5. The last team leader, from ePRT Baghdad 2, offered yet another perspective of the PRT world. Centered in a densely populated section of Baghdad, with a population of about 2 million persons, the team leader described his zone as the land of CERP, with QRF serving as a vital follow-on fund source. His typical programs covered education, health, youth and sports, agriculture, and trash mitigation. Other key activities in this ePRT zone included small business training, trade shows, a farming cooperative, and conflict mitigation. An example of the latter included an Iftar event sponsored by the ePRT for local leaders and civil society.
6. The team leader found that micro purchases were both an invaluable resources as well as one of his biggest challenges, as the requisite documentation and oversight procedures required significant team attention. Nevertheless, the above programs, with additional emphasis on employment generation and job placement, kept the ePRT fully occupied in areas that are essential to that section of Baghdad. Additional discussion on budget execution showed that although the municipal staffs have received training and are trying to spend their funds, many skill gaps still exist that need to be filled in order for the system to properly function. The team leader also stated that the system must remain fully transparent in order for his section of Baghdad to progress to a higher level of competency and efficiency.
SEEKING SOLUTION THAT CROSS PROVINCES
7. The open forum that followed the presentations revealed some keen
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insights as well as supported the theme for State and military mutual support. Part of the discussion centered on the lengthy common boarder that Iraq shares with its neighbors, and understanding the reality that traditional trade partners will likely continue despite past or current political tensions. Given that reality, the capacity to conduct legitimate trade remains a valid concern and should be supported. In some areas, the aftermath of kinetic operations was followed by the realization that some areas lacked a history of U.S.-funded governance programs, leaving such places at a disadvantage. Diyala, for example, was impacted in this manner, yet the team has strived to establish a strong relationship with the provincial government, and sought inventive ways to make up for lost time. Finally, the advantages of working directly with the U.S. military battalions, and the military reliance in some cases on the ePRT to support their strategic planning process, provided yet another example of the mutual coexistence between State and US military units.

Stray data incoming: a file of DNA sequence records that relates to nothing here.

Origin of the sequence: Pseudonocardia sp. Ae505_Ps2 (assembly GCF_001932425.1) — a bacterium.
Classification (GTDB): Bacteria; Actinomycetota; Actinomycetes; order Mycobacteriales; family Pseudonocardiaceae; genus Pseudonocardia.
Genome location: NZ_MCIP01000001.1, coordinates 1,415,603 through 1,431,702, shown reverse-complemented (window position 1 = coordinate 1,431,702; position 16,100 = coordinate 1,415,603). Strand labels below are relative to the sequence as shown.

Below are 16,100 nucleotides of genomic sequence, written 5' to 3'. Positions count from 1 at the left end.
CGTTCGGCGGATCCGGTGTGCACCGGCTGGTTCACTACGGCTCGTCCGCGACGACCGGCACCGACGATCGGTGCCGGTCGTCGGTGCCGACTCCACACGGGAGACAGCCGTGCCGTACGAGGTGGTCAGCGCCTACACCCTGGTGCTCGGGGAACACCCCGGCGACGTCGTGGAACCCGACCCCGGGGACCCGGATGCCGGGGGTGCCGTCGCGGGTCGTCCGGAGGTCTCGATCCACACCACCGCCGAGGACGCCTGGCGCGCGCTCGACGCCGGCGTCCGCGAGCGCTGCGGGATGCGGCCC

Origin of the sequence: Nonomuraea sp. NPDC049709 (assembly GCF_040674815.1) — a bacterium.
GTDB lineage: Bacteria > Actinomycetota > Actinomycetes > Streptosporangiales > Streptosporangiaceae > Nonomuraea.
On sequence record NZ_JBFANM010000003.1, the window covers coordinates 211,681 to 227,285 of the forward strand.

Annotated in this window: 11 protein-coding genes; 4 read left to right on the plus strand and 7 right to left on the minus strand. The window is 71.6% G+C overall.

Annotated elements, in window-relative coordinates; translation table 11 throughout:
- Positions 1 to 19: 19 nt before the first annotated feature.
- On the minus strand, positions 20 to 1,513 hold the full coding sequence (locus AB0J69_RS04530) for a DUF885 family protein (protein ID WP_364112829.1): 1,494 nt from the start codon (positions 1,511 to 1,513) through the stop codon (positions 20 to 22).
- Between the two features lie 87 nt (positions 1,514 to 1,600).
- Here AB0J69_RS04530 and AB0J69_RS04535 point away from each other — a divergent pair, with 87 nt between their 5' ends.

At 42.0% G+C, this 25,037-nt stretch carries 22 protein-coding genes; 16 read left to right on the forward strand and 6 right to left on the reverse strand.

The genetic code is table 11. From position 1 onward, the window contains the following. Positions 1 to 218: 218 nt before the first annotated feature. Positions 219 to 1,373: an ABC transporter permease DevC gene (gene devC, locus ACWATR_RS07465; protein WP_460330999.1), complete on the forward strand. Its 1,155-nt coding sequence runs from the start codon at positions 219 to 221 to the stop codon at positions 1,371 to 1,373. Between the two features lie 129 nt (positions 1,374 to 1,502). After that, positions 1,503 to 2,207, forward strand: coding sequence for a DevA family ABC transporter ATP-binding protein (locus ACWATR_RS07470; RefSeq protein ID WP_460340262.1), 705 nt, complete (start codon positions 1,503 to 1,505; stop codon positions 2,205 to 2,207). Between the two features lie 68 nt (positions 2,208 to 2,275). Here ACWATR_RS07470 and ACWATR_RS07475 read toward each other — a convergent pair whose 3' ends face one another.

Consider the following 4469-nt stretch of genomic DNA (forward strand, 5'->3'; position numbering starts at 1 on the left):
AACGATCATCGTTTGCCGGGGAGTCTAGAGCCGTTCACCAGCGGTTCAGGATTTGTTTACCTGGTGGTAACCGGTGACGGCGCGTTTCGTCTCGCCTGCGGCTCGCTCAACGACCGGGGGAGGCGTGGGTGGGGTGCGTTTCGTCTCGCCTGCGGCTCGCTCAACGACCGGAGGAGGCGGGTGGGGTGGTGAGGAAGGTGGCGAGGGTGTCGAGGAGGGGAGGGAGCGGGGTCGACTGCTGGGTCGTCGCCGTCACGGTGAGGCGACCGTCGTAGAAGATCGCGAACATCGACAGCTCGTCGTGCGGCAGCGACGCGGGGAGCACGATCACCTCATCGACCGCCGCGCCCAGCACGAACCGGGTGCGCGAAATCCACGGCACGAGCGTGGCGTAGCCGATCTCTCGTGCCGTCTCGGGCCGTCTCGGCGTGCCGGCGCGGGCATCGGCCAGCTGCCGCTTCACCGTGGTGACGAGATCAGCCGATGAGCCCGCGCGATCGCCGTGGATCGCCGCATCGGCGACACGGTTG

8. Despite packing three days worth of meetings into two, OPA decided that the team leaders needed time together to discuss common issues, learn about successes and mistakes, and forge new alliances needed in this unique working environment. This special session was worth the effort, and will certainly be repeated in the next Team Leaders conference. CROCKER